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The Powell's Playlist | June 18, 2014

Daniel H. Wilson: IMG The Powell’s Playlist: Daniel H. Wilson



Like many writers, I'm constantly haunting coffee shops with a laptop out and my headphones on. I listen to a lot of music while I write, and songs... Continue »

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Customer Comments

titianlibrarian has commented on (62) products.

Chasing Harry Winston: A Novel by Lauren Weisberger
Chasing Harry Winston: A Novel

titianlibrarian, October 23, 2008

You'd think that after a smart novel like The Devil Wears Prada, one that made millions of dollars for everyone involved, the publishers would vigilantly edit whatever Weisberger came out with next. I can only imagine that either her publishers lazily retreated and let her reputation sell the book, or that her ego stood in the way of the editing process. Either way, somebody dropped the ball.

Weisberger's tale involves three women seeking love and husbands as they approach their 30th birthdays. One is too promiscuous, one is too monogamous, and the third doesn't love the man she's with. Like Goldilocks and the Three Bears, one's too hot, one too cold and so on...

The book is too long, too shallow, and it's crowded with too many plotlines, men and inexplicable plot meanderings--such as these beauties...

p. 196-197: Two characters argue for 2 whole pages about one character's penchant for popular chick lit, detailing such works as Something Borrowed, Something Blue, Bridget Jones's Diary and The Nanny Diaries.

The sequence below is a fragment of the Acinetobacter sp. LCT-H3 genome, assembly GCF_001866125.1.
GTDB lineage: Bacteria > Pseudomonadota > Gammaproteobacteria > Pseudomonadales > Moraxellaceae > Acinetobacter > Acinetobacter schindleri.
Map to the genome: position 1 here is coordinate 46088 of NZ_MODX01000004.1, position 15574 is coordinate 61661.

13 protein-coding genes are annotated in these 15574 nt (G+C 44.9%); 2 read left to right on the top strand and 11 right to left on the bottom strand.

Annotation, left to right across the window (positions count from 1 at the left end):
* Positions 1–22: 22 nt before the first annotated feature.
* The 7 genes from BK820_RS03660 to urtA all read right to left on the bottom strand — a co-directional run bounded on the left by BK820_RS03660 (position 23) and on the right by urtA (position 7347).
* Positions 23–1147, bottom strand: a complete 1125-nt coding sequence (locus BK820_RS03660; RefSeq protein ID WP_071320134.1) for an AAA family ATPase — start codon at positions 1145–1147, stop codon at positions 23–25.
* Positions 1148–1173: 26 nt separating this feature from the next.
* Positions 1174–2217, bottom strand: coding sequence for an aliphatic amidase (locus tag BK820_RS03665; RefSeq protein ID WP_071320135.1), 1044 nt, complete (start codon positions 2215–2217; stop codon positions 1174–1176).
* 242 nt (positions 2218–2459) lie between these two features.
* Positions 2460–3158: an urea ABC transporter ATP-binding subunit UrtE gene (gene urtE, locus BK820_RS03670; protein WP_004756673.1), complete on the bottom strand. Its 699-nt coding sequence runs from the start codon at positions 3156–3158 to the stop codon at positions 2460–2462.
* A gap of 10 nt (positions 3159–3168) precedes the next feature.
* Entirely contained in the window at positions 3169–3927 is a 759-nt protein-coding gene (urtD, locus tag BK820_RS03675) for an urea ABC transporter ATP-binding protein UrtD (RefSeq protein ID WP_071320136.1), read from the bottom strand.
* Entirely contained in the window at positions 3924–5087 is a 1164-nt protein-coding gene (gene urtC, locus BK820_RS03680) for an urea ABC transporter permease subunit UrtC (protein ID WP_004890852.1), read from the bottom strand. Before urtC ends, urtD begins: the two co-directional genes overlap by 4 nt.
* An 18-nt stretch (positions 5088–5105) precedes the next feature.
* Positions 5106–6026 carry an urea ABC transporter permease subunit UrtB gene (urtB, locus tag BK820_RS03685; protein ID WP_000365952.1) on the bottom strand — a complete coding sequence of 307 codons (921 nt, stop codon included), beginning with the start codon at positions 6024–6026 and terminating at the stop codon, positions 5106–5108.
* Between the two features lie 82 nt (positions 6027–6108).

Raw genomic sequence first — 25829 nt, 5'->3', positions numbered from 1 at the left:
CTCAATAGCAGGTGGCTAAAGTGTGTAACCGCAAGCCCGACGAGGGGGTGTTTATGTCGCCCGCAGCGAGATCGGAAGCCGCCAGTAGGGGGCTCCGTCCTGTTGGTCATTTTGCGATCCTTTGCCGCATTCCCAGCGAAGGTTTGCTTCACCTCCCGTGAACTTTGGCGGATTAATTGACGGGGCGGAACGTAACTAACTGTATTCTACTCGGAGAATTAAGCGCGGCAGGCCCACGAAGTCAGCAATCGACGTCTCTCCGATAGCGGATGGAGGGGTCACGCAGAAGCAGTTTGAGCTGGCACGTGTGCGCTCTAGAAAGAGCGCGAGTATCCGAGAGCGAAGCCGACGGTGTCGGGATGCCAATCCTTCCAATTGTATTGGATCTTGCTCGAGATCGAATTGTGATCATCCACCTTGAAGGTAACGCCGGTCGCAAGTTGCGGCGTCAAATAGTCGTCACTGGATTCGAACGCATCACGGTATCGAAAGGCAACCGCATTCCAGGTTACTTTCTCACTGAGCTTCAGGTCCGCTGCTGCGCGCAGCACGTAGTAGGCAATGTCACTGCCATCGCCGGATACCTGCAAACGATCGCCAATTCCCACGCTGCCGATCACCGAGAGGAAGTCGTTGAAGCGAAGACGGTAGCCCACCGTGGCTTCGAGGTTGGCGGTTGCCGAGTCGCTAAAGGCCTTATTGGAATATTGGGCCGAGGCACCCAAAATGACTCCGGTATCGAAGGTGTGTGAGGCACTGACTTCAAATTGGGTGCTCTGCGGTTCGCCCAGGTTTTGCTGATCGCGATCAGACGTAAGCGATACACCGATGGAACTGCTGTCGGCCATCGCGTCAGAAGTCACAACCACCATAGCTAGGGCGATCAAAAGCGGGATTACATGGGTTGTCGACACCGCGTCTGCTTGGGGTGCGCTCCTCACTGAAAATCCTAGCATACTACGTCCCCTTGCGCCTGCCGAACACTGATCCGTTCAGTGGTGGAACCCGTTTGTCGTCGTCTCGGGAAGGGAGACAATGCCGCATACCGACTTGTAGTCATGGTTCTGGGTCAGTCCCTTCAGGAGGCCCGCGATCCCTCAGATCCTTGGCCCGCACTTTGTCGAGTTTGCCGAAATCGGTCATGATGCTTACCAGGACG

p. 247: One character leaves her OB-GYN exam (which has NOTHING to do with the plot):
"After dressing, Emmy jumped on the 4 train to Union Square. She figured on a brisk walk directly home to shower--something she always felt compelled to do after the K-Y-heavy exams--but as she exited the subway at Fourteenth and Broadway she found herself heading directly toward Leigh and Adriana's building. With Leigh's breakup only a week old and Adriana's newfound commitment to work, she figured at least one of them had to be home, sulking or writing or both, but the doorman shook his head [...] By the time she reached her building and trudged up the five flights of stairs, she was drenched from head to toe: her hair from the freezing rain, her feet from the filthy slush, and her ladyparts from the overzealous application of medical-grade lube."
Isn't it terrible?-- the overuse of the word "directly," the fact that this does nothing to advance the plot and finally, it's not even well-written!
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(15 of 32 readers found this comment helpful)



Too Good to Be True by Sheila O'Flanagan
Too Good to Be True

titianlibrarian, October 23, 2008

Book publishers did a study of devoted readers of the romance genre, seeing as how romance novels make up 50% of the American book market. They wanted to pinpoint what makes a good (to the readers) romance novel. The number one answer: the couple has to get together in a fairy-tale romance by the end. Most readers will actually skim the ending of a book before they buy it, in order to determine that there is indeed a happy ending.